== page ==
Long run or broken software?

I got a call one time to take a look at randomization software that wasn’t randomizing. My first thought was that the software was working as designed, and that the users were just seeing a long run. Long sequences of the same assignment are more likely than you think. You might argue, for example, that the chances of flipping five heads in a row would be (1/2)5 = 1/32, but that underestimates the probability because a run could start at any time. The chances that the first five flips are heads would indeed be 1/32. But the probability of seeing five heads in a row any time during a series of flips is higher.

Most of the times that I’ve been asked to look at randomization software that “couldn’t be right,” the software was fine. But in this case, there wasn’t simply a long run of random results that happened to be equal. The results were truly constant. At least for some users. Some users would get different results from time to time, but others would get the same result every single time.

trick die

The problem turned out to be how the software set the seed in its random number generator. When the program started up it asked the user “Enter a number.” No indication of what kind of number or for what purpose. This number, unbeknownst to the user, was being used as the random number generator seed. Some users would enter the same number every time, and get the same randomization result, every time. Others would use more whimsy in selecting numbers and get varied output.

How do you seed a random number generator in a situation like this? A better solution would be to seed the generator with the current time, though that has drawbacks too. I write about that in another post.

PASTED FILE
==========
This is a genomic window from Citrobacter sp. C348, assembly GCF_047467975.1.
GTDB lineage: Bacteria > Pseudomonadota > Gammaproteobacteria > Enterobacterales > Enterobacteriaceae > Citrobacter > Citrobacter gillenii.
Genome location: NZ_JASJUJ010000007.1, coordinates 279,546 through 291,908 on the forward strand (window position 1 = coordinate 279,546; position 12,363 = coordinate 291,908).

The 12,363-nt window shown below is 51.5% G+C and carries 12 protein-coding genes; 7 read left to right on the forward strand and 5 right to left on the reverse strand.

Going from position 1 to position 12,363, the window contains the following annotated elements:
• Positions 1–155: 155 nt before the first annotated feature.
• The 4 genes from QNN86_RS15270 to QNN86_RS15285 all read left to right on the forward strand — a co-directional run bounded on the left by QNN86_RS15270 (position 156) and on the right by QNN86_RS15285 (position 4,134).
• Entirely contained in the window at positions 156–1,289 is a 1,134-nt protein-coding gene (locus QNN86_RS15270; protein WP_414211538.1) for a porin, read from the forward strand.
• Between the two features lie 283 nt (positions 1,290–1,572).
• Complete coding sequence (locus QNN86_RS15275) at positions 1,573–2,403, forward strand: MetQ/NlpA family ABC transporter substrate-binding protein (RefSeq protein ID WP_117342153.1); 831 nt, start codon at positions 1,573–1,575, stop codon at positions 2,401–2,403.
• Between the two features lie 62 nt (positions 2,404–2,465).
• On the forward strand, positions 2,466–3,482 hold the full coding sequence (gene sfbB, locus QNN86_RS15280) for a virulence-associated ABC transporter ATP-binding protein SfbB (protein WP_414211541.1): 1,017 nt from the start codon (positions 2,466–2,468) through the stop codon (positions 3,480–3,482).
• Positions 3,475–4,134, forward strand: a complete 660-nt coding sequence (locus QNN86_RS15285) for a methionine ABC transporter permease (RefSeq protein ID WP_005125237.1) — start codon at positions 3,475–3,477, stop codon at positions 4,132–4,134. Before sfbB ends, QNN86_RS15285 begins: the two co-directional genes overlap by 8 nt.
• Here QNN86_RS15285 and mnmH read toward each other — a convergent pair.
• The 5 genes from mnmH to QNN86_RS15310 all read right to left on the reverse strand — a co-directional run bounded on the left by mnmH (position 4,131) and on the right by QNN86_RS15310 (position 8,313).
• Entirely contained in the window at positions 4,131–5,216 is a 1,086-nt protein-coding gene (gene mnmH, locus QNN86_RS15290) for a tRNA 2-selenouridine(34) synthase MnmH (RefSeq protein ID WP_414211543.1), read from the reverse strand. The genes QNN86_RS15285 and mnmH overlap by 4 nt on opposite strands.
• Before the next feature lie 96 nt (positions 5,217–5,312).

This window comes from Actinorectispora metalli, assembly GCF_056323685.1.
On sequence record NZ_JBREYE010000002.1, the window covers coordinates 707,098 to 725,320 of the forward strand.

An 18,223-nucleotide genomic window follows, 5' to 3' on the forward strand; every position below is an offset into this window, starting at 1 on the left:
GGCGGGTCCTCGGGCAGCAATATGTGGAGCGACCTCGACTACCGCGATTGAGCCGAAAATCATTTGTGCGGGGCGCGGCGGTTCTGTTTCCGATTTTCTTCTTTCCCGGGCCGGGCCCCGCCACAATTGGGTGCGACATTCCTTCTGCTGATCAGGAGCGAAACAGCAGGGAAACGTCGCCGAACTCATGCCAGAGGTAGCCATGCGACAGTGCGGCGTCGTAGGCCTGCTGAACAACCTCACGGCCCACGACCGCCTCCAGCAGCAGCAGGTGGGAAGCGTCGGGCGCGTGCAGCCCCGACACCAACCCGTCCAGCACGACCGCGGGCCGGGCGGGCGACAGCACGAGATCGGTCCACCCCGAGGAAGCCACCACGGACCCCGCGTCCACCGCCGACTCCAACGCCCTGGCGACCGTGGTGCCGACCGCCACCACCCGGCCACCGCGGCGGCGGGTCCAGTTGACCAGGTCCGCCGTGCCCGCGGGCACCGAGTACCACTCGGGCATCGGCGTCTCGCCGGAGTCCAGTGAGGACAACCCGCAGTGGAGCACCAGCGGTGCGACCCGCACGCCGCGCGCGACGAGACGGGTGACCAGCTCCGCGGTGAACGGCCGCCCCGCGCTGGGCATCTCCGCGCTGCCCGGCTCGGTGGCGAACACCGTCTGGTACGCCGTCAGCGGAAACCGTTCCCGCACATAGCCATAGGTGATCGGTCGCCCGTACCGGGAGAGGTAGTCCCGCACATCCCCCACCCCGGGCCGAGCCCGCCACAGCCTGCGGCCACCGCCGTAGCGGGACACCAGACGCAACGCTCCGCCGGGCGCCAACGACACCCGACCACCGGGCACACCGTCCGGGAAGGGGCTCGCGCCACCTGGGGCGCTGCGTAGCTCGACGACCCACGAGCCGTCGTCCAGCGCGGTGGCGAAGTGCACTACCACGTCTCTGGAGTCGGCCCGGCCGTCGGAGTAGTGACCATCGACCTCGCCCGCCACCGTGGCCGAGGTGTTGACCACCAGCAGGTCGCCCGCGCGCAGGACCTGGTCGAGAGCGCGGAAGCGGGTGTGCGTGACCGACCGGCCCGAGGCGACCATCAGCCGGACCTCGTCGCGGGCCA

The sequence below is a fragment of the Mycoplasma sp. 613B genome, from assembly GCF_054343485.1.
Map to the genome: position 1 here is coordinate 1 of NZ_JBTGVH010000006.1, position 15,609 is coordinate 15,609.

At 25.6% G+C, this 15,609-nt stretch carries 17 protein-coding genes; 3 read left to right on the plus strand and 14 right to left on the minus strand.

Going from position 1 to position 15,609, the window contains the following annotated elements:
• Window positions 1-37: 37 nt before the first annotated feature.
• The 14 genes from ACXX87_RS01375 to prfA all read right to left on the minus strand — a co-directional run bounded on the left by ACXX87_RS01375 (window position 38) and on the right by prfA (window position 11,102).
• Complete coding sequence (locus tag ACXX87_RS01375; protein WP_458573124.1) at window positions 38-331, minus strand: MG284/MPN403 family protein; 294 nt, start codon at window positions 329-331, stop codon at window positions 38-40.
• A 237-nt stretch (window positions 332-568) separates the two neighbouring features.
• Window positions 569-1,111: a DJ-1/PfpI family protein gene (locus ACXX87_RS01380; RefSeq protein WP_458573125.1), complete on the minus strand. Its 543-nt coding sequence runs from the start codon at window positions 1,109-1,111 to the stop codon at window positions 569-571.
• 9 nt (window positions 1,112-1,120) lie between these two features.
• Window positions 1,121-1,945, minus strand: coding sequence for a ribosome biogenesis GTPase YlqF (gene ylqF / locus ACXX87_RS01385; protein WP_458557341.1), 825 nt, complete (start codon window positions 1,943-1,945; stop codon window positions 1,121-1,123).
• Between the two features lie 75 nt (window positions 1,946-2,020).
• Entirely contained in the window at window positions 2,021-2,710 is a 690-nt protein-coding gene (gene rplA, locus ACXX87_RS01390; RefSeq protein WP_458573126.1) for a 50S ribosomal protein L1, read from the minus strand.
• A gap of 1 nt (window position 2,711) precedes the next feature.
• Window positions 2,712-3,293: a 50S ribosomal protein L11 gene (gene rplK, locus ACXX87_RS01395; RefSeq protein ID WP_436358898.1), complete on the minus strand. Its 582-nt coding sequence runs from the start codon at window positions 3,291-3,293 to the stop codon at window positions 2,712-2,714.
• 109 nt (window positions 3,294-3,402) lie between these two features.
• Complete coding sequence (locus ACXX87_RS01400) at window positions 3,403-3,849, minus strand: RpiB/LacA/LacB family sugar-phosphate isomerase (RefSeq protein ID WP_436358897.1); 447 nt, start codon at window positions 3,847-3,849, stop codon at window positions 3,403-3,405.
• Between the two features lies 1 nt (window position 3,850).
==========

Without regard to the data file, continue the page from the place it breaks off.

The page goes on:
Seeding many independent processes

A more subtle problem I’ve seen with random number generator seeding is spawning multiple processes that each generate random numbers. In a well-intentioned attempt to give each process a unique seed, the developers ended up virtually assuring that many of the processes would have exactly the same seed.

If you parallelize a huge simulation by spreading out multiple copies, but two of the processes use the same seed, then their results will be identical. Throwing out the redundant simulation would reduce your number of samples, but not noticing and keeping the redundant output would be worse because it would cause you to underestimate the amount of variation.

To avoid duplicate seeds, the developers used a random number generator to assign the RNG seeds for each process. Sounds reasonable. Randomly assigned RNG seeds give you even more random goodness. Except they don’t.

The developers had run into a variation on the famous birthday problem. In a room of 23 people, there’s a 50% chance that two people share the same birthday. And with 50 people, the chances go up to 97%. It’s not certain that two people will have the same birthday until you have 367 people in the room, but the chances approach 1 faster than you might think.

Applying the analog of the birthday problem to the RNG seeds explains why the project was launching processes with the same seed. Suppose you seed each process with an unsigned 16-bit integer. That means there are 65,536 possible seeds. Now suppose you launch 1,000 processes. With 65 times as many possible seeds as processes, surely every process should get its own seed, right? Not at all. There’s a 99.95% chance that two processes will have the same seed.

In this case it would have been better to seed each process with sequential seeds: give the first process seed 1, the second seed 2, etc. The seeds don’t have to be random; they just have to be unique. If you’re using a good random number generator, the outputs of 1,000 processes seeded with 1, 2, 3, …, 1000 will be independent.